Transfer credit evaluations at New York state colleges: Comparative case studies of process effectiveness
For the nearly one third of students who transfer from 1 college to another, transfer credit represents time and money. Unfortunately, many colleges provide degree-specific transfer credit evaluations only after students financially commit to attend the institution. The purpose of this study was to investigate, analyze, and compare early and late transfer credit evaluation processes at 6 private 4-year colleges in New York State. This study was fundamentally a contrast between early, effective processes and late, ineffective processes. It focused on 5 independent variables that can play a role in process effectiveness: bureaucratic structure, technology, personnel, articulation agreements, and policy. It also examined the quality of transfer student service provided by early and late processes as judged by transfer professionals. The main source of data for this qualitative research project was interviews with college transfer professionals at each of the 6 colleges studied. Document analysis and a focus group of transfer professionals allowed the researcher to triangulate the findings. This study found that 4 of the 5 independent variables (bureaucratic structure, technology, personnel, and policy) played some role in process effectiveness, most noticeably when contrasting the earliest and latest colleges in the study. Additionally, the study confirmed that providing the degree-specific transfer credit evaluation early was important in providing high-quality transfer student service. On the basis of this study, colleges that fall into the late category are encouraged to change their transfer credit evaluation processes so that they provide degree-specific evaluations early, before time of deposit.^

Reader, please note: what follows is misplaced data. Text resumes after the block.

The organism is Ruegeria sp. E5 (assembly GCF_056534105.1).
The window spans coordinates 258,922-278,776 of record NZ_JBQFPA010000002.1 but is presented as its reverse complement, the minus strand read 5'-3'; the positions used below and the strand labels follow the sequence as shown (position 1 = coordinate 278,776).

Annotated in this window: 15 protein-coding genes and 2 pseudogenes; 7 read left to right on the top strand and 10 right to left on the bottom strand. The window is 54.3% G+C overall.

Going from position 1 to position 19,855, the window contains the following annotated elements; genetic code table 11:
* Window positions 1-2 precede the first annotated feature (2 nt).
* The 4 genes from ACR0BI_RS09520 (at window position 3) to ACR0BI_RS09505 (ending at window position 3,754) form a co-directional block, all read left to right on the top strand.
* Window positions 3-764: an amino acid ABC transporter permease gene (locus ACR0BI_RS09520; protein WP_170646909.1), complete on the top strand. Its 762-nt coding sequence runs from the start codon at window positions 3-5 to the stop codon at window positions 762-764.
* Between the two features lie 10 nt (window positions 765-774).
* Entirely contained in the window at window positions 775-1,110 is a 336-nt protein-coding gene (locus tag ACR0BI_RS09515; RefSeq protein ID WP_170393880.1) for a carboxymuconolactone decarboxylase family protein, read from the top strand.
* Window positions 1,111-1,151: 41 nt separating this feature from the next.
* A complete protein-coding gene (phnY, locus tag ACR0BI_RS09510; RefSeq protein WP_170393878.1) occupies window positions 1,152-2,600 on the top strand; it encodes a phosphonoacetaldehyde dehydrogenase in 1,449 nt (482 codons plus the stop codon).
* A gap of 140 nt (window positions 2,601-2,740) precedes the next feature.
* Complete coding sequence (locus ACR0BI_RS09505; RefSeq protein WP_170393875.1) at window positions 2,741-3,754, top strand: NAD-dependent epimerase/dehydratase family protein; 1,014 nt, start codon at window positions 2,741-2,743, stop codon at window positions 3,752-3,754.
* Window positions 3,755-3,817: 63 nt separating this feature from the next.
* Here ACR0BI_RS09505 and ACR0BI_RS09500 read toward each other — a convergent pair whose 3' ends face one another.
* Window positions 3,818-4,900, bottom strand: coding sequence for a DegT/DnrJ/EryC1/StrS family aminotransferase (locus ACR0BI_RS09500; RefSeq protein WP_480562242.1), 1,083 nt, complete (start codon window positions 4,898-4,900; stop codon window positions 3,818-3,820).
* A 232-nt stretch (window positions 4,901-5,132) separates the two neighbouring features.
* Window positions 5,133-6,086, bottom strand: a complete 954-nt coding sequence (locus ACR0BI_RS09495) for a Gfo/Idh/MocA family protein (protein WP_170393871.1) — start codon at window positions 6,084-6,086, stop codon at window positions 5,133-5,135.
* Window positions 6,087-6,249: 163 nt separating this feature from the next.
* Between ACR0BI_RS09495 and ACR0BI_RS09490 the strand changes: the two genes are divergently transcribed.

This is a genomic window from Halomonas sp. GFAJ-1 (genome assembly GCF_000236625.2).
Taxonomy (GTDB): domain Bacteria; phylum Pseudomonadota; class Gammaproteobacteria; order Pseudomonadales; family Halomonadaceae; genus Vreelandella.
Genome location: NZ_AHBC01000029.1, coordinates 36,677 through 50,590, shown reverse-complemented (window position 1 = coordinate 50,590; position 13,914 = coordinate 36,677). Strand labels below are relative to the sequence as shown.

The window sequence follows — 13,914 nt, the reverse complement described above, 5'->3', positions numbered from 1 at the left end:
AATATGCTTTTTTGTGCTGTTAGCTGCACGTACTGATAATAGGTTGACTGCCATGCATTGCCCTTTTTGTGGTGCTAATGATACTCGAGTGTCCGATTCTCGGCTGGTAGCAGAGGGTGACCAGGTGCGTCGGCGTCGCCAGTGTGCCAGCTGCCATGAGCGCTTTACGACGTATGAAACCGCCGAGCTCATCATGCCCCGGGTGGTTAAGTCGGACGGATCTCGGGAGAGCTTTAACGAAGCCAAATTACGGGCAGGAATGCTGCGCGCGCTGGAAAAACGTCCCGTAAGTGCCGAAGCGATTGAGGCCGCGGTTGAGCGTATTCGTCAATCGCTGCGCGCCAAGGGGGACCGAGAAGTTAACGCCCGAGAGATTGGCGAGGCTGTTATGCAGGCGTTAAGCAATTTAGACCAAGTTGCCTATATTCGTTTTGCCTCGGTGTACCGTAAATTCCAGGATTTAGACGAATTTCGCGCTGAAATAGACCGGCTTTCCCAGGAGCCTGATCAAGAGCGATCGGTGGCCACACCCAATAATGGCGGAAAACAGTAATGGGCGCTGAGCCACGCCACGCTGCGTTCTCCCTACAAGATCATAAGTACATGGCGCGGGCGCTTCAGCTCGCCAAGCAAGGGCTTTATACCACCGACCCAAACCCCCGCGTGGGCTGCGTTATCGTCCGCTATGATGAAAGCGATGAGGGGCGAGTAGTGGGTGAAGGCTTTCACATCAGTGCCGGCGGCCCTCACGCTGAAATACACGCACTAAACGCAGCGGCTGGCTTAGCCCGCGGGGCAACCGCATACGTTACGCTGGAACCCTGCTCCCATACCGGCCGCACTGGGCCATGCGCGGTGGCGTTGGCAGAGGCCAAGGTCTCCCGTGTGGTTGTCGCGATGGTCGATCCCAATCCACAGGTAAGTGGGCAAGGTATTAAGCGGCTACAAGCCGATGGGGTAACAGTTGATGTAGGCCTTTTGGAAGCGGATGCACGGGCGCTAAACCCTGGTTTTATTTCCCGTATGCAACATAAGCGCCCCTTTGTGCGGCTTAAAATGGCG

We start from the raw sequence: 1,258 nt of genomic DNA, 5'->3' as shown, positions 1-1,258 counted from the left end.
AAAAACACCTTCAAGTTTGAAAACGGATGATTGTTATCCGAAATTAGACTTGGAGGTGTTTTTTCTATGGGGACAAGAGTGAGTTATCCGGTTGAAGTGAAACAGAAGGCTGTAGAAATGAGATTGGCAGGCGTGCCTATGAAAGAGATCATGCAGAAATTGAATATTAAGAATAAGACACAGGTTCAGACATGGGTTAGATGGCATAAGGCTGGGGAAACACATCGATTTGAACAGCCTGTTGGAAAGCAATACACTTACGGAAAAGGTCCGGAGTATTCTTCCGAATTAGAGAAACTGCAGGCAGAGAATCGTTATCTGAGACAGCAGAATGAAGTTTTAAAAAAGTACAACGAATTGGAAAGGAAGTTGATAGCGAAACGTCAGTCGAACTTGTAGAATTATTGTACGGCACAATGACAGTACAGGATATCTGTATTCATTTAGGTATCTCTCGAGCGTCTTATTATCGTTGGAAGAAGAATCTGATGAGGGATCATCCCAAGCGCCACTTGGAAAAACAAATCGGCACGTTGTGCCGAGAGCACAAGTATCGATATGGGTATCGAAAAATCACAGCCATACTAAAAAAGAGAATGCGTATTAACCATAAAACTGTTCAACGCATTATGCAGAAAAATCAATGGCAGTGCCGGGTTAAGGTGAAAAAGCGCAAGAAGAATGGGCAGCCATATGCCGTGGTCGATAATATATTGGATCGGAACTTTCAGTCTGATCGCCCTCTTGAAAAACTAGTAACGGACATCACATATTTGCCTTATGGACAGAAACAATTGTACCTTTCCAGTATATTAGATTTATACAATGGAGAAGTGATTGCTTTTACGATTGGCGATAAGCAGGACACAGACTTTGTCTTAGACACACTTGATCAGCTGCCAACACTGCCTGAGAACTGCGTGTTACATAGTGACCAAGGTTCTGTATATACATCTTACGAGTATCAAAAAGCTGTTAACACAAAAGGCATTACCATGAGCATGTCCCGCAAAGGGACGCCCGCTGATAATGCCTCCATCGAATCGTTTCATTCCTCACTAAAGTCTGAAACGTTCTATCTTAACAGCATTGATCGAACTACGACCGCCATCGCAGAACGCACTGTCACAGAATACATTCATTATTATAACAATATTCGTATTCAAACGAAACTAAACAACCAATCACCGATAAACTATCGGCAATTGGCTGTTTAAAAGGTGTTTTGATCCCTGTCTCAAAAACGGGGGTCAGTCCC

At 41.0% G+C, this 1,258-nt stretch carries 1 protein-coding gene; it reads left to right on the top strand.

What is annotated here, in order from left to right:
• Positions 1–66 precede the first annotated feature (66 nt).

Education, Community College|Education, Higher Education Administration|Education, Higher
Ott, Alexander Paul, "Transfer credit evaluations at New York state colleges: Comparative case studies of process effectiveness" (2012). ETD Collection for Fordham University. AAI3505558.